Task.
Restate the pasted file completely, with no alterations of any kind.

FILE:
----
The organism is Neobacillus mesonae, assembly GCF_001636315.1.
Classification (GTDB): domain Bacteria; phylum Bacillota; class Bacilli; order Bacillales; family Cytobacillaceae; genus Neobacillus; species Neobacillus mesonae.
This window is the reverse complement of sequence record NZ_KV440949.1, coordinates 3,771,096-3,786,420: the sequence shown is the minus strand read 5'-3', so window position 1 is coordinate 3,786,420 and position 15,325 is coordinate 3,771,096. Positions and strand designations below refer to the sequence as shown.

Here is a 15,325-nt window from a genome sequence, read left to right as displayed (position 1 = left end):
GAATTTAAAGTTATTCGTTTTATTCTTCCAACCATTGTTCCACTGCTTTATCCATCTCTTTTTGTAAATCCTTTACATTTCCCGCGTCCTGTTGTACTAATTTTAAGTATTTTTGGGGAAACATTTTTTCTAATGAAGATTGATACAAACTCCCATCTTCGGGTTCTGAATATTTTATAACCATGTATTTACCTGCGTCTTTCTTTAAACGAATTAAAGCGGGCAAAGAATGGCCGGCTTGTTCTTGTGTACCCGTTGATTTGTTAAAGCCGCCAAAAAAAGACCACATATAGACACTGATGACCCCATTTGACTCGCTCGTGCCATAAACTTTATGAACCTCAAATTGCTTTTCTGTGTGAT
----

The organism is Neobacillus mesonae, assembly GCF_001636315.1.
Classification (GTDB): domain Bacteria; phylum Bacillota; class Bacilli; order Bacillales; family Cytobacillaceae; genus Neobacillus; species Neobacillus mesonae.
This window is the reverse complement of sequence record NZ_KV440949.1, coordinates 3,771,096-3,786,420: the sequence shown is the minus strand read 5'-3', so window position 1 is coordinate 3,786,420 and position 15,325 is coordinate 3,771,096. Positions and strand designations below refer to the sequence as shown.

Here is a 15,325-nt window from a genome sequence, read left to right as displayed (position 1 = left end):
GAATTTAAAGTTATTCGTTTTATTCTTCCAACCATTGTTCCACTGCTTTATCCATCTCTTTTTGTAAATCCTTTACATTTCCCGCGTCCTGTTGTACTAATTTTAAGTATTTTTGGGGAAACATTTTTTCTAATGAAGATTGATACAAACTCCCATCTTCGGGTTCTGAATATTTTATAACCATGTATTTACCTGCGTCTTTCTTTAAACGAATTAAAGCGGGCAAAGAATGGCCGGCTTGTTCTTGTGTACCCGTTGATTTGTTAAAGCCGCCAAAAAAAGACCACATATAGACACTGATGACCCCATTTGACTCGCTCGTGCCATAAACTTTATGAACCTCAAATTGCTTTTCTGTGTGAT